Five On…the lead up to a live interview

1) Beware of careless chatter with the producer on the way to the studio
It’s often a fairly long walk from reception to studio. Keep the conversation banal. Don’t reveal confidential information, doubts about the veracity of your evidence, or whether you are the right person to be doing the interview. I’ve heard all of these over the years.

2) Expect to be kept waiting
It’s always worth checking as soon as you arrive whether the running order is on schedule. Accept (within limits) that a delay is inevitable in live broadcasting – if you let it get to you, you’ll invariably be in the wrong headspace when the interview finally takes place.

3) Assume every microphone is open and every camera is live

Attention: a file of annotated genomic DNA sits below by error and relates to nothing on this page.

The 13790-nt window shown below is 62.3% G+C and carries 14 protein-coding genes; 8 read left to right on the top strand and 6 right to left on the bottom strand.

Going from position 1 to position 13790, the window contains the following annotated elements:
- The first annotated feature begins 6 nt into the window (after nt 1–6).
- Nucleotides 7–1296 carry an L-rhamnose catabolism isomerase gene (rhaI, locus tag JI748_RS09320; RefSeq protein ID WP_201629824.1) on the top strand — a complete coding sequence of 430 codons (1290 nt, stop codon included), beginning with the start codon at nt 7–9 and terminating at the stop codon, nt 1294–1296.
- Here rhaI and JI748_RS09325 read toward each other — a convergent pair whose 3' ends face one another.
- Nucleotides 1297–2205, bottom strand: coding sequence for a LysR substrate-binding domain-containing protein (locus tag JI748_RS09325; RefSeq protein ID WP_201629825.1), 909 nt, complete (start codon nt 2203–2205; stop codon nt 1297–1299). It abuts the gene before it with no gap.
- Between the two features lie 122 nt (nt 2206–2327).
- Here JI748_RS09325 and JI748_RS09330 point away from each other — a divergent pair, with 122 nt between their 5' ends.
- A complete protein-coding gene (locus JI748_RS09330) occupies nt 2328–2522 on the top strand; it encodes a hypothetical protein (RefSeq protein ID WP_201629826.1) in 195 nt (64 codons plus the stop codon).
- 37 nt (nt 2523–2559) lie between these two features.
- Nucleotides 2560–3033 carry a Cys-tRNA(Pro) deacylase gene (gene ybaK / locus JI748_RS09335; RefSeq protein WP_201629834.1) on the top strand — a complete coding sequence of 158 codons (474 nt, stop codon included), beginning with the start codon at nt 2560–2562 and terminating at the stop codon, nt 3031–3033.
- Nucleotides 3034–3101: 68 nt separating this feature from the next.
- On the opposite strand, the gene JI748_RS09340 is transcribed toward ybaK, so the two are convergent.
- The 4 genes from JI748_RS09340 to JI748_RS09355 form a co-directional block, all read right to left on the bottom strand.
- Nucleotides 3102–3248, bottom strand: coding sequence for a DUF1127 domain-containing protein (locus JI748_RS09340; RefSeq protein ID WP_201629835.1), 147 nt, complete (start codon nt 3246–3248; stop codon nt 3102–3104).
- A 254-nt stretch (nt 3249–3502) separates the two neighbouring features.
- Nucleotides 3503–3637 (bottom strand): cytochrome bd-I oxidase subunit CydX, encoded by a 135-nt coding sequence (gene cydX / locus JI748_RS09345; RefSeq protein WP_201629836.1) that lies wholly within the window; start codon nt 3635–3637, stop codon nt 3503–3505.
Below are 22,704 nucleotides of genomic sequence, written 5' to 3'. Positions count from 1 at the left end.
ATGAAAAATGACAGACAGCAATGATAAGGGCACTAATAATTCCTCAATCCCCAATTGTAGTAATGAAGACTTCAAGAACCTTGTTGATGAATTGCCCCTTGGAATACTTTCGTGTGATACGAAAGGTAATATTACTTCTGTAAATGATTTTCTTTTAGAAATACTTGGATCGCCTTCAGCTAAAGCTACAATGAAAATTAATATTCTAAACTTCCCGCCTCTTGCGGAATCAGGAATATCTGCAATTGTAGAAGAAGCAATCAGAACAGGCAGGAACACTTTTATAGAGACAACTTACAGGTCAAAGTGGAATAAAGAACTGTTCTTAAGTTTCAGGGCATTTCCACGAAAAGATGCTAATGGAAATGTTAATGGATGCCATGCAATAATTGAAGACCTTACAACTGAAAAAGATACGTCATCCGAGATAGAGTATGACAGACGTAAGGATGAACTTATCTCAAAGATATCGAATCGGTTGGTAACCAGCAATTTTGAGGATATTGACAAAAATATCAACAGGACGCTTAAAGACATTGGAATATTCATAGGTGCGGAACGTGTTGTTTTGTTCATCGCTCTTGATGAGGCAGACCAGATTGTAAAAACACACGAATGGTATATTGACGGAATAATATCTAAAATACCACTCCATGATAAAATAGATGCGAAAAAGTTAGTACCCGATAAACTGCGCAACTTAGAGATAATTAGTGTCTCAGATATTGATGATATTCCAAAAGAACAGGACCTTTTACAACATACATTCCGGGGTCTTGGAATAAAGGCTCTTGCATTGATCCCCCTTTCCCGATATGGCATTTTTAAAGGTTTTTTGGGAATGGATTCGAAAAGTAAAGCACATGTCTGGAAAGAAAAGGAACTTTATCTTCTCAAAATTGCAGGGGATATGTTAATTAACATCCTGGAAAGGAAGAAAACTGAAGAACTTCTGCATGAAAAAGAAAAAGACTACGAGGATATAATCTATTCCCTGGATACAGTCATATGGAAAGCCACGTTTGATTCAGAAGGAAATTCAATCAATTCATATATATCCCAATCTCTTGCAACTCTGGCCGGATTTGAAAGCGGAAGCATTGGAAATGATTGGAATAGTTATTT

You Tube is littered with examples of those whose reputation has been undermined by an ill-thought and off-the-cuff remark meant for closed doors but broadcast to the world.

4) Expect to be ignored by presenters in the lead-up to your interview
Particularly if you are part of a live sequence, programme junctions used to bring guests in and out of studios are often crucial opportunities for presenters to clarify urgent issues with the gallery. Their last priority is to make sure you are feeling at ease in the moments before the red light goes on.

5) Remember what you had for breakfast
This sounds ridiculous but it’s the sort of information you are often asked for by sound engineers who want to gauge the level on your voice. Say more than “toast”. Even if that’s all you had. Make something up – engineers normally need at least a sentence, and in the breakfast context we reckon that means describing the Full English.

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